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Allan Toft Jensen, Vice President, Sales, AMBU Inc.

I have a master’s in engineering from the Technical University of Denmark and have a Graduate Certificate in Business Administration. Amongst other things, I have worked in R&D and marketing as a product manager. Later I moved into sales, which involved frequent travel to Japan, Australia and New Zealand. After I had been doing that for three and a half years, I was ready to move to the USA where I was meant to stay for three years; however, things did not turn out that way. I had only been in the job in Chicago for three months when the company was bought by Ambu. I continued my career in Ambu and have now lived and worked in America for 15 years.

AMBU IS A DANISH COMPANY that was founded in 1937. We are mostly known for our Ambu bags, resuscitation bags to help keep people alive following a car crash or heart attack. The Ambu bag was the product that initially made the company well known. Since 2002 we have grown into a much larger company; from $18 million to $140 million today. That’s some growth! In relation to our customer experience programme, we have 14 sales reps in our department who are primarily internal sellers and do their sales over the phone. They are not telemarketing people, but salesmen who follow the sales process from start to finish. They are the ones who create and maintain the sale.

One aspect of any business that can be difficult to develop is customer loyalty. A couple of years ago we gained between 1200-1500 new customers, but we also lost 500 annually. A lot of them would only ever place one order with us. When we were introduced to Net Promoter Score®, I was totally sold on the idea and thought it was very exciting.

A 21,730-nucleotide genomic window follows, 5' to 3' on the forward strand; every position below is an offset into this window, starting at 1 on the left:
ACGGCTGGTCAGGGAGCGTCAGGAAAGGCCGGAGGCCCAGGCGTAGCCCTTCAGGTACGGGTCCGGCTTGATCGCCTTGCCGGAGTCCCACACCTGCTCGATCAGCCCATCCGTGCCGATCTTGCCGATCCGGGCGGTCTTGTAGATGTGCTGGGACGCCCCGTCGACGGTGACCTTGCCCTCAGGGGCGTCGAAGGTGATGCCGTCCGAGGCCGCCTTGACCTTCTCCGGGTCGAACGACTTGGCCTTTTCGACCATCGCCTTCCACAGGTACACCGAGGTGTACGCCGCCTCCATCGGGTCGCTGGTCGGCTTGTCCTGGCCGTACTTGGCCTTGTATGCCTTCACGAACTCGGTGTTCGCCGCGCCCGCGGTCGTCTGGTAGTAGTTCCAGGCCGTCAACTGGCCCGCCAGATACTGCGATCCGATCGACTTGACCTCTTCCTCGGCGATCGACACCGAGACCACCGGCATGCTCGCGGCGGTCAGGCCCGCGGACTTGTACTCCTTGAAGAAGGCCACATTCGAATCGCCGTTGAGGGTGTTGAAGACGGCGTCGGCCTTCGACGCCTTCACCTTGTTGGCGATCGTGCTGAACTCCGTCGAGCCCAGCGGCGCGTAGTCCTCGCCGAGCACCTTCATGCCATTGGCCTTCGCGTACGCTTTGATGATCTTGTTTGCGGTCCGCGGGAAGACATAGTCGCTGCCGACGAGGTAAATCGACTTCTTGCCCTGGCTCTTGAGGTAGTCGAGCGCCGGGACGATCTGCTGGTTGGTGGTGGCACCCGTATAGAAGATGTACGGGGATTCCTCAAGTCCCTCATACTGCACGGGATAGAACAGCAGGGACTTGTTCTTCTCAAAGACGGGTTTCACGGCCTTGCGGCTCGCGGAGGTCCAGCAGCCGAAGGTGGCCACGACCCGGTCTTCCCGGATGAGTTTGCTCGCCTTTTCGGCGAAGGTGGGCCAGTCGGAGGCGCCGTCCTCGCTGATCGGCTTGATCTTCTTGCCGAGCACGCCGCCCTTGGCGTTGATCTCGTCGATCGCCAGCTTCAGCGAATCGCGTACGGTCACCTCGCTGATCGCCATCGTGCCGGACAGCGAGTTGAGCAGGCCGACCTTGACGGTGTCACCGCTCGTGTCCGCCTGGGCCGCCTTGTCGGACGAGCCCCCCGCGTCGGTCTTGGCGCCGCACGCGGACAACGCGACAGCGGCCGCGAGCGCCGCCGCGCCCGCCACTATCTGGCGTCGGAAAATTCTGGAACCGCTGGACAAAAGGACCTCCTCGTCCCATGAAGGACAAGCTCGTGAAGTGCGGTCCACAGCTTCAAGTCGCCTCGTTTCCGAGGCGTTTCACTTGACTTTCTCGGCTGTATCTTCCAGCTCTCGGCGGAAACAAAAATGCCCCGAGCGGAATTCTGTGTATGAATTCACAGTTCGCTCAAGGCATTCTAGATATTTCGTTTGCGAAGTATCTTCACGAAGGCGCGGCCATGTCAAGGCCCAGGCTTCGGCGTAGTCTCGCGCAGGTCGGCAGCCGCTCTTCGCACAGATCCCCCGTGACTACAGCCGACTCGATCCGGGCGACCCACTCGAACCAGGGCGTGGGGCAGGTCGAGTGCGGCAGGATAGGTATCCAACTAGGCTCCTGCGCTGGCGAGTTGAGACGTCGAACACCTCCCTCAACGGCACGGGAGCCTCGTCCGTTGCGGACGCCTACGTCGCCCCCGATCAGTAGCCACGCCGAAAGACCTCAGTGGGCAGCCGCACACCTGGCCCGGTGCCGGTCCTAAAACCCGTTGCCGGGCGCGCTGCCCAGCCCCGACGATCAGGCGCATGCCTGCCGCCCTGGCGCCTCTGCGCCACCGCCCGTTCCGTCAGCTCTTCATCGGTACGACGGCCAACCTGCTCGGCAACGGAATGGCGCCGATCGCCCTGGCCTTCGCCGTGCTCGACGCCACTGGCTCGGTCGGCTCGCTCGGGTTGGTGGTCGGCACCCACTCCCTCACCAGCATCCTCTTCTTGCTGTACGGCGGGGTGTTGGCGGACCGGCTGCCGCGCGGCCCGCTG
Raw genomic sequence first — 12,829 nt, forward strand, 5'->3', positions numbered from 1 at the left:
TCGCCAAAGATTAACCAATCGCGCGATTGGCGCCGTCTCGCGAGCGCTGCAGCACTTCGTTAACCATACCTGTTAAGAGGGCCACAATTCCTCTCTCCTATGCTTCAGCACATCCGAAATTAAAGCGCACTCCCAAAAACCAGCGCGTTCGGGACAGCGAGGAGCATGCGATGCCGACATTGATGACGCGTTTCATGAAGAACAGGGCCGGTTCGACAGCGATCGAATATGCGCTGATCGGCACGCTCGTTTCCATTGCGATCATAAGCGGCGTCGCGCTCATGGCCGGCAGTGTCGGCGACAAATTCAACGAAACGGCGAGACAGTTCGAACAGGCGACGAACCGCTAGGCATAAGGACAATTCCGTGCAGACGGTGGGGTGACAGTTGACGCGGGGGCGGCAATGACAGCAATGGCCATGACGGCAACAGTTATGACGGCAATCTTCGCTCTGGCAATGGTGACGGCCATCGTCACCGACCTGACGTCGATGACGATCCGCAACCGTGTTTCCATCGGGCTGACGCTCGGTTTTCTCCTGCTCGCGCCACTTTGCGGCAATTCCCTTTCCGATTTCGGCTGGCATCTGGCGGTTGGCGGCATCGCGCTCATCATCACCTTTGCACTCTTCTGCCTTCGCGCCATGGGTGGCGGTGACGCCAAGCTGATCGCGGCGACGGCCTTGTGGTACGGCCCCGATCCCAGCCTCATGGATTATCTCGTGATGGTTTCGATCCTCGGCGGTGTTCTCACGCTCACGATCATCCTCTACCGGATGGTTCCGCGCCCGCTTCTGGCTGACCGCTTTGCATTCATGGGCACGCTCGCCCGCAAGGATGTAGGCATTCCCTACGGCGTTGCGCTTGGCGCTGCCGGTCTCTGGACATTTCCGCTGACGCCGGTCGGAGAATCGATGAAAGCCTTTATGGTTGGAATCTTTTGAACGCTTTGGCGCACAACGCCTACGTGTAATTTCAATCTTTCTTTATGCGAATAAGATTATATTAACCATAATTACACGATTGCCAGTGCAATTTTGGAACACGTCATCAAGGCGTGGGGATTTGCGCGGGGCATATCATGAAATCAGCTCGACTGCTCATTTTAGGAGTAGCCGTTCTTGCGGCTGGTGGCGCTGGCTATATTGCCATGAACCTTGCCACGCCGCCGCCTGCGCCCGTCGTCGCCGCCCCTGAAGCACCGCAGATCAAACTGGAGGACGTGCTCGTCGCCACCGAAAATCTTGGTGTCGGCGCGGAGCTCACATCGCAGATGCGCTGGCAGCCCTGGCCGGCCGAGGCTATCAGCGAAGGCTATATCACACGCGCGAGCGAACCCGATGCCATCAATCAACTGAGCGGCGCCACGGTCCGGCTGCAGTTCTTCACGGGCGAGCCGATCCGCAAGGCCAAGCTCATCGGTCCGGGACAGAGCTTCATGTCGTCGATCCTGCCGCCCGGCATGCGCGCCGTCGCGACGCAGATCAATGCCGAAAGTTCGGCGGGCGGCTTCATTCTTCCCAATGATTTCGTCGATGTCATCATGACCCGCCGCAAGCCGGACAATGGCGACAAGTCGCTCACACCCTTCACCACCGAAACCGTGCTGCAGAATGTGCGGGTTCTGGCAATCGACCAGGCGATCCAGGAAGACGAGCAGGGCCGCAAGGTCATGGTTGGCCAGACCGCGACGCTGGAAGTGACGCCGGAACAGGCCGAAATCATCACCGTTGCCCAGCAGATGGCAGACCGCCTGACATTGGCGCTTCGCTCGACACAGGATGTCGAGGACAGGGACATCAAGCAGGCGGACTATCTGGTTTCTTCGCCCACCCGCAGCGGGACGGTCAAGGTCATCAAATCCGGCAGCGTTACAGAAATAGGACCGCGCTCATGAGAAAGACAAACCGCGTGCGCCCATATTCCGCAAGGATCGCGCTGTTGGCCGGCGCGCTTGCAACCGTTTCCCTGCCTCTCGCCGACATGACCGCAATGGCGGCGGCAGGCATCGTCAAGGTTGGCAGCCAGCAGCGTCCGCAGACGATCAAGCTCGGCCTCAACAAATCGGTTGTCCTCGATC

WE GOT A GOOD SCORE pretty quickly and I think we actually got it all the way up to 80 a few years ago. This happened at the same time as we closed our warehouse and outsourced the shipping of our goods. This turned out to be trickier than anticipated and our score instantly dropped to 45. Since then we have solved our shipping issues, but during that time we spent a lot of time talking to our customers who were unhappy. We were able to do this due to the very concrete feedback we got from the system telling us that customers were unhappy with our shipping services.


We follow up on customers who score us 9 and 10 to try to find out what else we can do for them. Furthermore, we have had great success with asking them for testimonials, which we can use for our marketing, and have also managed to get some of them to help us create content. We definitely use our “9s” and “10s” and have done this with great success.

OUR SALES reps contact the customers who score us 7 or 8 to find out what we can do better in order to get them to score us 9 or 10. I have an example here of a customer who scored us 8, but after our sales rep had a chat with him we found out that the issue was focused around pricing which had changed. We got the matter cleared up and the customer scored us 10. To me that is a success story that demonstrates how we are improving. I personally contact customers who score us 6 or below. If I can’t get hold of them I send them an email straight away. We pride ourselves on getting back to customers ASAP. Some people think that you need to hold off a bit and let them sit on their low score, but I disagree. The sooner you get back to the customer, the sooner they will feel valued even though our contact with them might cease after this.

WE RECENTLY got a very low score of 3, which made us realise that many of the surgeries we sell to are very sensitive to any price changes. If they don’t get the same price offer as they did two years ago they will automatically give us a low score. In light of this, I have decided that we need to be careful with the concept of “buy one get one free” as our customers get used to the lower prices and get upset when we then take the offer away from them. Generally speaking, it also doesn’t give us an after-sale. That offer is something you can do maybe once a year, but not monthly or quarterly. This is something we have learnt from NPS®. Sometimes we don’t do ourselves any favours by getting our customers used to a lower price which then goes away later. It’s difficult to take the good offers away from the customers once they get a taste for them. We shouldn’t try to differentiate ourselves on price but on our customer experience and the high quality of our products.